British Hacker Slips One Step Closer to US Prison

For over a year — February 2001 through March 2002 — a self-described British "computer nerd" quietly accessed U.S. military and NASA computers from his home in London, on what he termed a "moral crusade" to expose U.S. government cover-ups of UFO activity. Now, having twice lost the fight against extradition, he is teetering on the brink of becoming a U.S. prisoner, and possibly disappearing into the depths of Guantanamo Bay.

Gary McKinnon, who lost his original case in 2006, was handed a second defeat this week from the British House of Lords, which functions as the UK's highest court. He is charged with "significantly damaging national security" for his hacking, which he describes as harmless and unobtrusive — charges which could land him more than sixty years in prison. British authorities have already declined to charge, allegedly to expedite extradition, while U.S. officials — who reportedly "want to see him 'fry'" — have threatened to charge him as a terrorist if he doesn't plead guilty. Should that happen, he could be classed an "enemy combatant" and be held indefinitely without charge or trial.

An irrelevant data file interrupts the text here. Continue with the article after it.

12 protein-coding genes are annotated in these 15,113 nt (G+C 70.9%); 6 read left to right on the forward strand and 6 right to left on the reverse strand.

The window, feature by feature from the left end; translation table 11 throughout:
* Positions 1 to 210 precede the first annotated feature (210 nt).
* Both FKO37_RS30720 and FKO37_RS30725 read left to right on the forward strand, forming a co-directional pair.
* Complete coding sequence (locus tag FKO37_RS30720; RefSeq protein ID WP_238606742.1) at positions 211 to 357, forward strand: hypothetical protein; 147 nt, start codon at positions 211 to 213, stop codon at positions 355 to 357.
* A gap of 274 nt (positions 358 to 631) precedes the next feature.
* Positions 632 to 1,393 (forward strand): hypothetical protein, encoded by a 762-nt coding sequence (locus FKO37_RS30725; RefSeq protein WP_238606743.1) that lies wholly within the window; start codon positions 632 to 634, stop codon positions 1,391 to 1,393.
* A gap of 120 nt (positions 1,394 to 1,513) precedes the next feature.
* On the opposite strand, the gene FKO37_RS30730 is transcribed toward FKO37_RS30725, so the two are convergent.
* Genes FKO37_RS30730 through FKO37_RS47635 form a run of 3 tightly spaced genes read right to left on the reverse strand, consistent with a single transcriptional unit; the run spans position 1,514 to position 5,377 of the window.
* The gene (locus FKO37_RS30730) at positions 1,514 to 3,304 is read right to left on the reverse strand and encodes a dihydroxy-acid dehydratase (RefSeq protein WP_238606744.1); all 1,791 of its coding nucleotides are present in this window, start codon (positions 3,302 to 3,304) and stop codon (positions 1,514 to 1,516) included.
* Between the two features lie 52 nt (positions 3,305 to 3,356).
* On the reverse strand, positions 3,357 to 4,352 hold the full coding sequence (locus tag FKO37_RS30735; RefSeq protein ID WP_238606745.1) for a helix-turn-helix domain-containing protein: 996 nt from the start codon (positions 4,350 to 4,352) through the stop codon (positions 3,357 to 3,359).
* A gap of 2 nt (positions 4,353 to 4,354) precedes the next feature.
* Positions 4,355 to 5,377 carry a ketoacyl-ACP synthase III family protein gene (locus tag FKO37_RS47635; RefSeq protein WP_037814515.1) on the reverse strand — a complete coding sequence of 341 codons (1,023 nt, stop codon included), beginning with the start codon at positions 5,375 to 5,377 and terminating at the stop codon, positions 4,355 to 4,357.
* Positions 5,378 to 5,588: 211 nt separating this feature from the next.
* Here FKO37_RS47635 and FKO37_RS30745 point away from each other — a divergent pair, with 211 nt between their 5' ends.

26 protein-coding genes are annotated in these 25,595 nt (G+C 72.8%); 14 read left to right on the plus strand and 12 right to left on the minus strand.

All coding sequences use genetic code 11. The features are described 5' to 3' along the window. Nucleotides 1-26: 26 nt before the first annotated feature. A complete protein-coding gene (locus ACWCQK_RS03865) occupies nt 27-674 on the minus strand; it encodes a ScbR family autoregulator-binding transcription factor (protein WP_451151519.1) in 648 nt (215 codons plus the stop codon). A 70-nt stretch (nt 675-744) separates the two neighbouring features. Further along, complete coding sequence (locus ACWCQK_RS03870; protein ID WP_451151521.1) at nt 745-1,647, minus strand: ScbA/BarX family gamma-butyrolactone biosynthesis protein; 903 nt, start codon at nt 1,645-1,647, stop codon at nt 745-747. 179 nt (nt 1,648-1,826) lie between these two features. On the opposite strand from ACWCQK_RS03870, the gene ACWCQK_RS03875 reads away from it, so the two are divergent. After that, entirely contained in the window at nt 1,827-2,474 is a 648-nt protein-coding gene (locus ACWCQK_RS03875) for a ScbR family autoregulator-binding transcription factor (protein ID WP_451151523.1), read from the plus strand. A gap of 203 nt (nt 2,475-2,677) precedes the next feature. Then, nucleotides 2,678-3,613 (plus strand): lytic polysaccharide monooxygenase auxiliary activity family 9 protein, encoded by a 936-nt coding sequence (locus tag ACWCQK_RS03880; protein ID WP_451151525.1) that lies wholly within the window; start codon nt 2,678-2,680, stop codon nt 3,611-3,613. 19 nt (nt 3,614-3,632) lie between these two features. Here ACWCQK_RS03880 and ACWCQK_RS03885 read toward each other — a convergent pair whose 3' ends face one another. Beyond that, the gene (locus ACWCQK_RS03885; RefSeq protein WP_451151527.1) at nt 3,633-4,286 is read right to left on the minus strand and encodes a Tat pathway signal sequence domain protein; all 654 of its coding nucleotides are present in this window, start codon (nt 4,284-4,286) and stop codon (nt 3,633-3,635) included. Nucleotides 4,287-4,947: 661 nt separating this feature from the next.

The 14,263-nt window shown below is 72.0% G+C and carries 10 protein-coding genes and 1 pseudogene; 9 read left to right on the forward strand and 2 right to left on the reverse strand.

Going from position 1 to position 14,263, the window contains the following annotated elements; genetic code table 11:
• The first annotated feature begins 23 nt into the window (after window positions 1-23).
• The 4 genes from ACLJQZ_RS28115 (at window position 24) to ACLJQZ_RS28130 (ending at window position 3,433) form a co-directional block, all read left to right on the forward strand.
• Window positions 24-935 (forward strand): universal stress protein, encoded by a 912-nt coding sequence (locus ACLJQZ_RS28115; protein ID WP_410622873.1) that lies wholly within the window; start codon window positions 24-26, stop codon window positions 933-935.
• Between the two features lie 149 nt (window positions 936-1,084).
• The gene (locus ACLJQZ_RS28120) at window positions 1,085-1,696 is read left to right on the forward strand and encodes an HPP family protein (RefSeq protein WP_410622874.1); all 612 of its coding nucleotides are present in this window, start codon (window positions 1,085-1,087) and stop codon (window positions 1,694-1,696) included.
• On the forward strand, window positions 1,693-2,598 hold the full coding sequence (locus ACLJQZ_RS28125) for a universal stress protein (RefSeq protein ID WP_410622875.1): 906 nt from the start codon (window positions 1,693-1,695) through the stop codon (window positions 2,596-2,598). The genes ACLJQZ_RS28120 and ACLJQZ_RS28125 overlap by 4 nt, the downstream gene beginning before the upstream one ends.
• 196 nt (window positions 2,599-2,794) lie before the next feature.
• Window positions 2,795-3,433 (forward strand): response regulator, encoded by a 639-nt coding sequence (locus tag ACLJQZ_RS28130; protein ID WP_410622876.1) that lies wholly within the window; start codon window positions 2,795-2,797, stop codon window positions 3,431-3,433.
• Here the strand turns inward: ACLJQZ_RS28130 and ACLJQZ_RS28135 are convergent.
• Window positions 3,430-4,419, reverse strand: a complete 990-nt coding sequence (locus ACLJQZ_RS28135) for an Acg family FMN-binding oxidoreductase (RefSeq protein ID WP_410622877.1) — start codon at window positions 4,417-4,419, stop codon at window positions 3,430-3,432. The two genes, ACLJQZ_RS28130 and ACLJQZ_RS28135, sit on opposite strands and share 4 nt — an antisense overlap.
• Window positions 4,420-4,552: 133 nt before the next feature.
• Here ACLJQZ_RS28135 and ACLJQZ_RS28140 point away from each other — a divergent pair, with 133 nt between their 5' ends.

McKinnon will now appeal the decision to the European Court of Human Rights — a body much less likely to bend to U.S. pressure, as the British authorities have been accused of doing — arguing that the threatened sentence is "disproportionate and intolerable." He has fourteen days within which to launch his appeal — if it is accepted, his extradition will be postponed until the ECHR issues a ruling. If not, he'll be on a plane to the U.S. faster than you can say "Geneva Convention."

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